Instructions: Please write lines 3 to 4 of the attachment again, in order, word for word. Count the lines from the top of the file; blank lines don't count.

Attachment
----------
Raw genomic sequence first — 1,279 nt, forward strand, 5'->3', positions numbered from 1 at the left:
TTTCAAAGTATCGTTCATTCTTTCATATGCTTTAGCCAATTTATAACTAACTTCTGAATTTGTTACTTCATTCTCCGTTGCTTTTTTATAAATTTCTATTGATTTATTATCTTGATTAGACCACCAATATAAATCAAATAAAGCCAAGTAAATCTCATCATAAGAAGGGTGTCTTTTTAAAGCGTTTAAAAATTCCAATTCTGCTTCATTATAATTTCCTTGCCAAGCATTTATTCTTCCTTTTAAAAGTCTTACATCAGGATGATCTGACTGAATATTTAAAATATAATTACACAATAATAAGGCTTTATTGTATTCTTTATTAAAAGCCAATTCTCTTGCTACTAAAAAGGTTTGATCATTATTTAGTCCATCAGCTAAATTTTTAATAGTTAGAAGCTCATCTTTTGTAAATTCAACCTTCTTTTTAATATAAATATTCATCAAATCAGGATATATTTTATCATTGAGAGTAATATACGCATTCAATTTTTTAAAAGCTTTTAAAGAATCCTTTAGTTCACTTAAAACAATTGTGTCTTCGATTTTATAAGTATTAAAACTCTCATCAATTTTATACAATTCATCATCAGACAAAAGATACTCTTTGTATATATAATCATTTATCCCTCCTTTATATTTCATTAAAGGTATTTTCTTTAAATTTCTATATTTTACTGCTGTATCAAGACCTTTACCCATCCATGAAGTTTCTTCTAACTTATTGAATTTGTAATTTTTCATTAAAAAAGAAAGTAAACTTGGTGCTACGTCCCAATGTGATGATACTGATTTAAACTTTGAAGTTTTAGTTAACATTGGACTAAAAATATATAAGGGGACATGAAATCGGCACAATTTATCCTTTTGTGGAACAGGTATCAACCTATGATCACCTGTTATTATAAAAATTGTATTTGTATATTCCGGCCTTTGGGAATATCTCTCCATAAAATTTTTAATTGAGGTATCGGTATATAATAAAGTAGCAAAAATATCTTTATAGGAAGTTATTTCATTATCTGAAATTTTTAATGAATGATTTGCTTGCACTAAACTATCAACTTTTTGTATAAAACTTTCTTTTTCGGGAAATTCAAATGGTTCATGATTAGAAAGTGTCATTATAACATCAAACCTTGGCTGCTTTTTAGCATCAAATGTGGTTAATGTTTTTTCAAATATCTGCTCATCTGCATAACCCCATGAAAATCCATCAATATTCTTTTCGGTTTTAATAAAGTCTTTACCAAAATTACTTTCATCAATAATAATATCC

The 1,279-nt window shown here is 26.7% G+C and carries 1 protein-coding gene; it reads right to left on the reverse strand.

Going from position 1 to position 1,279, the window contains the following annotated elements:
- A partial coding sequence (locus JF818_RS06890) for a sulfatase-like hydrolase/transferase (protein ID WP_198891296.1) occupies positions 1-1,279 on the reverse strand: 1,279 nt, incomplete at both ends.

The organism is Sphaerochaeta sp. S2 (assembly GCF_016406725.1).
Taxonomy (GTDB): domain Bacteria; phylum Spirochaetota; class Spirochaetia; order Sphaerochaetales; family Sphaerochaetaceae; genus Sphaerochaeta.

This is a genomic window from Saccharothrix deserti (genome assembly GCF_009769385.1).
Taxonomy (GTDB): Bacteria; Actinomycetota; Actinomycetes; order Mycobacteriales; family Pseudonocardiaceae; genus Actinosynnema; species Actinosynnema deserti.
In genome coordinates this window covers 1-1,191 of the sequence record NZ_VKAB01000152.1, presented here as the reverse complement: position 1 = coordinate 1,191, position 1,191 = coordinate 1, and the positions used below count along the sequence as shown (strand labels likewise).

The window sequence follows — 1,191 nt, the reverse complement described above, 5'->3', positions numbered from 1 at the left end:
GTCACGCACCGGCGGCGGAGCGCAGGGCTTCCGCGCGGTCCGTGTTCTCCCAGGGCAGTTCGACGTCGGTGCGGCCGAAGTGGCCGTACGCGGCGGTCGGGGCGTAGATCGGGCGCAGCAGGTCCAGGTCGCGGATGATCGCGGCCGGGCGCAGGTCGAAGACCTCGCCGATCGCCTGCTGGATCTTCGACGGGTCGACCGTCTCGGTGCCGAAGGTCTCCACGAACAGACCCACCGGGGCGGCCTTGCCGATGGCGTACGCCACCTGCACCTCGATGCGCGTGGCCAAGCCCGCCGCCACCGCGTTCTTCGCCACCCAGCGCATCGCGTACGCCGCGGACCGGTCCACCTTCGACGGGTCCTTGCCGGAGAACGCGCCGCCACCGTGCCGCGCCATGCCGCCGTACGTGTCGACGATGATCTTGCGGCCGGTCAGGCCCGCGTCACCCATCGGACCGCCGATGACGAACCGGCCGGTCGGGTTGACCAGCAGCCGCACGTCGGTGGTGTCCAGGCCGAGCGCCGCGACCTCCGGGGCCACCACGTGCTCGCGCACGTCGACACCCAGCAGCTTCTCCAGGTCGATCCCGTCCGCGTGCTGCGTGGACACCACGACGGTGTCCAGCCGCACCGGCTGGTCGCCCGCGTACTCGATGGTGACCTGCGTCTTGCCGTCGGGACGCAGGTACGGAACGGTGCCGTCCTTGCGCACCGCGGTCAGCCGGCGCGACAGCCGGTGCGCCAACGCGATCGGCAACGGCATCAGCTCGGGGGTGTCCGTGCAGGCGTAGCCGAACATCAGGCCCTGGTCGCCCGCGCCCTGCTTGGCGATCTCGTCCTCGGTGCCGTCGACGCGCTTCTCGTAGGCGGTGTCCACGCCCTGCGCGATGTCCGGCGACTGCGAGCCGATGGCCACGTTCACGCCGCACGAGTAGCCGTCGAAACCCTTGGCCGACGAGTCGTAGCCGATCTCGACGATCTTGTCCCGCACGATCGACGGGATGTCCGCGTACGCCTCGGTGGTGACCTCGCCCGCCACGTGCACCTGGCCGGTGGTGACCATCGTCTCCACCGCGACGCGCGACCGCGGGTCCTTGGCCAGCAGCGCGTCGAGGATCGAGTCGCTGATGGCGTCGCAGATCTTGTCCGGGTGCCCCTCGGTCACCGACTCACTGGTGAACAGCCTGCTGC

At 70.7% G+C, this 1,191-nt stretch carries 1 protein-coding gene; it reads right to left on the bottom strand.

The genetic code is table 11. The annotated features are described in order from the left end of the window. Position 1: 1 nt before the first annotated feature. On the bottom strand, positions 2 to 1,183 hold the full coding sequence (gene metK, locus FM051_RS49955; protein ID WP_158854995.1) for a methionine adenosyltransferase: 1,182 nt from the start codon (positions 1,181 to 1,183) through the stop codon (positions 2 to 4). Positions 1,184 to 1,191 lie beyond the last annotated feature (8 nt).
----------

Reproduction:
The 1,279-nt window shown here is 26.7% G+C and carries 1 protein-coding gene; it reads right to left on the reverse strand.

Going from position 1 to position 1,279, the window contains the following annotated elements: